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State senator charged with domestic violence files notice of self-defense

Union Leader Correspondent

September 27. 2018 11:08PM

LANCASTER — Saying he was the victim in a volatile relationship that ended with trumped-up criminal charges being brought against him, state Sen. Jeff Woodburn indicated Thursday he plans to claim self-defense.

Woodburn, a Democrat from Whitefield, said the documents filed in Lancaster District Court “speak for themselves.” He declined to comment except to say he continues working for the residents of Senate District 1.

In August, Woodburn was arrested on four counts of simple assault, two counts of domestic violence, two counts of criminal mischief and one count of criminal trespass.

After his arrest, he resigned as Senate minority leader but remained in the Senate, despite calls for him to step down.

Until Thursday, the alleged victim’s identity has not been revealed in court documents, although she has been identified in several published accounts as Emily Jacobs, chair of the Coos County Democratic Committee.

The state alleges that between August 2017 and June, Woodburn on separate occasions bit a woman on the hand and forearm; struck the alleged victim with his hand in the face and stomach; and that he kicked in the locked door to her home.

In his notice of defense, Woodburn wrote that evidence at trial will show that Jacobs “repeatedly tried to block and/or restrain Mr. Woodburn from leaving her, including at one point her brandishing a knife and that any force Mr. Woodburn used against Ms. Jacobs was necessary for him to use in order to either leave or attempt to leave a volatile situation created by Ms. Jacobs.”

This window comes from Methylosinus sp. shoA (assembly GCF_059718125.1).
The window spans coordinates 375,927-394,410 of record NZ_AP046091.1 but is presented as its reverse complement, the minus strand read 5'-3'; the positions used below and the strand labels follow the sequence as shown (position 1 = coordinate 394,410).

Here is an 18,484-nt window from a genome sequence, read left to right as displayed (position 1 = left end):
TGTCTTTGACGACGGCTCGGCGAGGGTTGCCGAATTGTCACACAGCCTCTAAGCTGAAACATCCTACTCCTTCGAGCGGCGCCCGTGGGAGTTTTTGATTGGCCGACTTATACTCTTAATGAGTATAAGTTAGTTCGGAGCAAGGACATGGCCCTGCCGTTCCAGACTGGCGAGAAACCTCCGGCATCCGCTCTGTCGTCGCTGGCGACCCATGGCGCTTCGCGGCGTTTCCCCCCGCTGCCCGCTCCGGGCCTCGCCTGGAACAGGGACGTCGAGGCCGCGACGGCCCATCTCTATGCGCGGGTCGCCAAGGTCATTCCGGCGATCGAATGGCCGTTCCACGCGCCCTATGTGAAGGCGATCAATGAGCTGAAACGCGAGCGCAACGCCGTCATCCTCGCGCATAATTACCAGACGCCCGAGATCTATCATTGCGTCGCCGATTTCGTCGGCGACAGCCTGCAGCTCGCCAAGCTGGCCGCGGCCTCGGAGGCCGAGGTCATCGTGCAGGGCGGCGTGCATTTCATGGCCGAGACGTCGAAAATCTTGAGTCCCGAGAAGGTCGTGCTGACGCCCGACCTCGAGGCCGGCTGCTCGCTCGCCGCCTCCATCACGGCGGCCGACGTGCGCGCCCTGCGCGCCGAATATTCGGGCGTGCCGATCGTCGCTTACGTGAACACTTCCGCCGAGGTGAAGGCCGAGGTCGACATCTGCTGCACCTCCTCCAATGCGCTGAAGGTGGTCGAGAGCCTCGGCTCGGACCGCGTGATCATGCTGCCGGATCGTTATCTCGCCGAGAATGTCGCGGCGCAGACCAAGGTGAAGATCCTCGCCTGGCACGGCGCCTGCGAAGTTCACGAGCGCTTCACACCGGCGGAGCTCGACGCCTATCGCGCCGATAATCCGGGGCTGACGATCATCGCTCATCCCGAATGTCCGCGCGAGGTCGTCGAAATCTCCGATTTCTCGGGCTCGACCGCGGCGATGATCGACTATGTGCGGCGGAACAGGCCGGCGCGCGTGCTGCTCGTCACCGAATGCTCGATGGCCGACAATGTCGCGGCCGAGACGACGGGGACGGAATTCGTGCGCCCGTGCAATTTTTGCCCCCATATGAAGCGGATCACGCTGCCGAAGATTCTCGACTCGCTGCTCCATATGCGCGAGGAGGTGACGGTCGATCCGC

Woodburn’s lawyer, Donna Brown, also filed a motion for discovery to obtain the couple’s counseling records.

That motion states that Woodburn and Jacobs had been in a relationship since 2015, and he spent much of his time at her home in Jefferson.

The motion said there was “ample evidence” to support Woodburn’s argument of self-defense, including communications he received from the couple’s counselor, whom they began seeing in April “to address the problematic issues in their relationship.”

According to the motion, Woodburn had attempted to end the relationship several times, beginning on June 25. On July 3, Woodburn received a voice mail from the counselor saying that a conversation he had had with Jacobs was “overall, on the negative side ... how to get back at you.” The motion states the counselor advised Woodburn to “end it, in my opinion, and seek some advice.”

While Woodburn maintains that he ended the relationship and also did not reply to conciliatory messages Jacobs sent him via social media, Jacobs told police that she left him.

Woodburn is seeking reelection to his Senate District 1 seat; earlier this month he defeated a write-in challenger in the Democratic primary. He will face Republican David J. Starr of Franconia on Nov. 6.

The district includes all of Coos County and the upper portions of Grafton County.

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